Reprinted with permission from Creators.
He was minding his own business (his employer’s business, more to the point), doing what he was hired to do at Trader Joe’s in Clifton, New Jersey — checking out customers without fuss or fanfare, bagging their groceries, sending them off with a soft “Have a nice day.”
One of those customers was certain that she recognized him. She looked up past celebrity photos of him to make sure it was he and then snapped her own photos.
A British tabloid published her photos under this headline: “From learning lines to serving the long line! The Cosby Show star Geoffrey Owens is spotted working as a cashier at Trader Joe’s in New Jersey.”
Fox so-called News published the photos, too, with this headline: “‘Cosby Show’ actor Geoffrey Owens spotted bagging groceries at NJ Trader Joe’s.”
Within minutes, it was all over Twitter, where thoughtful reflection goes to die. Oh, the fun. Post after post celebrating the apparent downfall of a fellow human being best known for his eight-year role as Elvin Tibideaux, the husband of eldest daughter Sondra Huxtable on “The Cosby Show.”
Soon, other celebrities started coming to his defense, sharing their own make-a-living stories between acting gigs. After Owens agreed to an interview with “Good Morning America’s” Robin Roberts, Tyler Perry tweeted a job offer.
Owens has continued to act, with TV roles in “Elementary,” “The Blacklist” and “Divorce,” among other popular series. But those gigs have never been long-term. In the “GMA” interview, Owens explained to Roberts how he ended up at Trader Joe’s.
“I wanted a job that I could have some flexibility, try to stay in the (acting) business. I didn’t advertise that I was at Trader Joe’s — not that I was ashamed of it but because I didn’t want the entertainment community to kind of decide, ‘Well, he’s doing that. He’s not pursuing acting anymore.'”
And then he said this: “There is no job that’s better than another job. It might pay better. It might have better benefits. It might look better on a resume and on paper. But actually, it’s not better. Every job is worthwhile.”
Owens is talking about the dignity of work. When I heard his interview, I immediately thought of a speech by Martin Luther King Jr. less than a month before he was killed. He was addressing a packed house of black sanitation workers and their supporters in Memphis, Tennessee. I have shared this excerpt before, in a previous column:
“One day, our society will come to respect the sanitation worker if it is to survive, for the person who picks up our garbage, in the final analysis, is as significant as the physician, for if he doesn’t do this job, diseases are rampant. All labor has dignity.”
Anyone who does his or her own shopping interacts with cashiers, and each of us determines how that’s going to go. I am too frequently reminded of how the rudest customers think no one else notices. I’ve long written that how we treat the people we’re allowed to mistreat is the measure of who we are. I now think that standing idly by whenever we witness such cruelty takes something out of us, and I’m not sure we can always get it back.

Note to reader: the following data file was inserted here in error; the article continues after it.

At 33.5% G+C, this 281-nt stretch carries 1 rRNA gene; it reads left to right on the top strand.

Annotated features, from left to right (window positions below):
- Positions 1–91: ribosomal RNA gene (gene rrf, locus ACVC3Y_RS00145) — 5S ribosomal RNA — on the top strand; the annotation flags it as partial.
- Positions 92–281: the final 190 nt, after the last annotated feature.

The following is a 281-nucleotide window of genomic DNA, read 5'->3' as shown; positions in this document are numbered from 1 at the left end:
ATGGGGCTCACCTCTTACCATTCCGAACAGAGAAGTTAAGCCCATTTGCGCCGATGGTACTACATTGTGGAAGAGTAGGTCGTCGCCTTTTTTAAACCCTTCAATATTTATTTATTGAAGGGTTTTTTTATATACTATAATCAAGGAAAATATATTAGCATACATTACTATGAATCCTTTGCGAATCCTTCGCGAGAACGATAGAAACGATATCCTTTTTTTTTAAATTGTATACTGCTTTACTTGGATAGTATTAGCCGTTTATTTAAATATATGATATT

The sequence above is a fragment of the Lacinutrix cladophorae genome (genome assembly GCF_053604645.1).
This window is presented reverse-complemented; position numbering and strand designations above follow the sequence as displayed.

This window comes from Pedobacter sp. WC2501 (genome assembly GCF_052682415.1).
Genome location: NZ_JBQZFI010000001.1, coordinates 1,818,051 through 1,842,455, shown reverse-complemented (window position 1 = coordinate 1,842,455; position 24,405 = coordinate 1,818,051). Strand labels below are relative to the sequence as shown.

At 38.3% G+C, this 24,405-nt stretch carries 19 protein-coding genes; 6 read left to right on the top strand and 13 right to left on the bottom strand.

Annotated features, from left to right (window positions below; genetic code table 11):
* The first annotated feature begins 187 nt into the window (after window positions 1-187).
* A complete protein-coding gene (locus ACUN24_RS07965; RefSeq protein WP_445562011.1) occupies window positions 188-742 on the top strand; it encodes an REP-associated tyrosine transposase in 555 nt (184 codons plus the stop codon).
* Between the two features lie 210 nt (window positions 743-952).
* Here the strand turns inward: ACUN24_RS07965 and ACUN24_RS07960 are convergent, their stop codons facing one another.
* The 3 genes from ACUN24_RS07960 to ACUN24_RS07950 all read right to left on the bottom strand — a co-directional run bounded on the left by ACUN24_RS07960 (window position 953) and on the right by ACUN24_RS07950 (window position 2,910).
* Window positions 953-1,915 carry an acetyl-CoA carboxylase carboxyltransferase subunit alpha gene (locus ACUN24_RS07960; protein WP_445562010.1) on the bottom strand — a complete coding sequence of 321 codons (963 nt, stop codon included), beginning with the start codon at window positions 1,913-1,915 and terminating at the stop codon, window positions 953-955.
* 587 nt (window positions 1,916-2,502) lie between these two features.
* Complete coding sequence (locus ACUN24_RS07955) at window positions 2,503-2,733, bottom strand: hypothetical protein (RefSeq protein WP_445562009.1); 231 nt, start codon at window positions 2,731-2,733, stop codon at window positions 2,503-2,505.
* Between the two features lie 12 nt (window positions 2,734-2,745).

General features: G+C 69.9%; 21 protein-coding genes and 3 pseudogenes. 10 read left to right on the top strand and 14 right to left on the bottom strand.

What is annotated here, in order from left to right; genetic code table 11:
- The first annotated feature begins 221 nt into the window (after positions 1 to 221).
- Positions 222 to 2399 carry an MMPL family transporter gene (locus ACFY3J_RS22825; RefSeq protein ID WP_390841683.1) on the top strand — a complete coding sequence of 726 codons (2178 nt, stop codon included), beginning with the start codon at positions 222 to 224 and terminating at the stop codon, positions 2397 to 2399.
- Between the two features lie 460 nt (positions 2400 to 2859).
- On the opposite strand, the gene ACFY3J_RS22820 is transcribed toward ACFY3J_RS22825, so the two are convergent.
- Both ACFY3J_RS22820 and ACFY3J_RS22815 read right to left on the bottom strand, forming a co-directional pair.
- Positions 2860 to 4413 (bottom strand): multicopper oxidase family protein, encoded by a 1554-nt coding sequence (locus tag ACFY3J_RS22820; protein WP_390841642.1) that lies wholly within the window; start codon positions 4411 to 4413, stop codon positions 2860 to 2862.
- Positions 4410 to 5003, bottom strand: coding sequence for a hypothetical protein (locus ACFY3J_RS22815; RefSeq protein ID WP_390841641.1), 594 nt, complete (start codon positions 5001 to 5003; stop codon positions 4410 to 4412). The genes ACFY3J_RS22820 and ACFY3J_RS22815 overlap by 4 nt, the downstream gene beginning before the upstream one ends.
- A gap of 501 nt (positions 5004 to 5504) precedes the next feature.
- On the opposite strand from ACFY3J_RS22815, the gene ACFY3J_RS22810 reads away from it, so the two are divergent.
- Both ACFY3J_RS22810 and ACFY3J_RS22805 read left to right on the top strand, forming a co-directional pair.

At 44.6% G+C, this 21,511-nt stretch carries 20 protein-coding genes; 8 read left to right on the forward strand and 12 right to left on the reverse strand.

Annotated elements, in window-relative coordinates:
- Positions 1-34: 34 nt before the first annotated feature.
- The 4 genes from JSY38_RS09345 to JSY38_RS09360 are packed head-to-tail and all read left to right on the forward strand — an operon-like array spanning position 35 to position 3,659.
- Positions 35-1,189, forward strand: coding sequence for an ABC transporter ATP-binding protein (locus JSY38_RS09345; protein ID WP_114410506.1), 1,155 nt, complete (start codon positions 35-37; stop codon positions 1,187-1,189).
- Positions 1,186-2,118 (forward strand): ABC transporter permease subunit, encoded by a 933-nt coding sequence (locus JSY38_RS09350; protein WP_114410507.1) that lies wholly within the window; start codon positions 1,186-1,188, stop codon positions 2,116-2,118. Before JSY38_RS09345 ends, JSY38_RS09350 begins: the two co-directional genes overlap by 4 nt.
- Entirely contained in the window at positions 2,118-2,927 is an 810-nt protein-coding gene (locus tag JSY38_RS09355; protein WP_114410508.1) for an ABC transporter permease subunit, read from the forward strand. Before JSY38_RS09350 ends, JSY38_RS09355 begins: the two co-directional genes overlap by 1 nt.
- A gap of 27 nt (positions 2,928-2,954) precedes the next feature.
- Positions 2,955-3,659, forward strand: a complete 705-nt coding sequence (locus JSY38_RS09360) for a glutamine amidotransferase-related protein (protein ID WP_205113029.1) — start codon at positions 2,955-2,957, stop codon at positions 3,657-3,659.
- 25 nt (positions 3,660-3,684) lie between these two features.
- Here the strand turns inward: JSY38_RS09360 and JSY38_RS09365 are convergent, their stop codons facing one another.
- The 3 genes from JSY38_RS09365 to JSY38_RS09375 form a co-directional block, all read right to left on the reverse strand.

The woman who tweeted those photos of Owens says she now regrets it. “I feel terrible for embarrassing him,” she told Us Weekly, adding that she didn’t expect the pictures to go viral. She is getting her own share of shaming now and has deactivated some of her social media accounts.
This all reminds me of an interview I did more than a decade ago with Robert Fuller, a former college president and the author of the book “Somebodies and Nobodies: Overcoming the Abuse of Rank.”
In his book, he writes: “Why do celebrities so transfix us? Like us, they are nobodies in their private hearts. We scrutinize them hoping to catch a glimpse of their foibles and failures — and their nobody side. Their lives provide a constant reminder of the difference between the public persona and the private person — the somebody and the nobody — that coexist within everyone. By acting out their public roles while at the same time visibly suffering as ordinary people, celebrities … exemplify the human predicament and, in so doing, minister to our spiritual needs.”
Did Geoffrey Owens know he was tending to all of us when he gently turned his face outward and made no apologies for doing an honest day’s work? Who knows? I’m just grateful that he did.
Connie Schultz is a Pulitzer Prize-winning columnist and professional in residence at Kent State University’s school of journalism. She is the author of two books, including “…and His Lovely Wife,” which chronicled the successful race of her husband, Sherrod Brown, for the U.S. Senate. To find out more about Connie Schultz (firstname.lastname@example.org) and read her past columns, please visit the Creators Syndicate webpage at www.creators.com.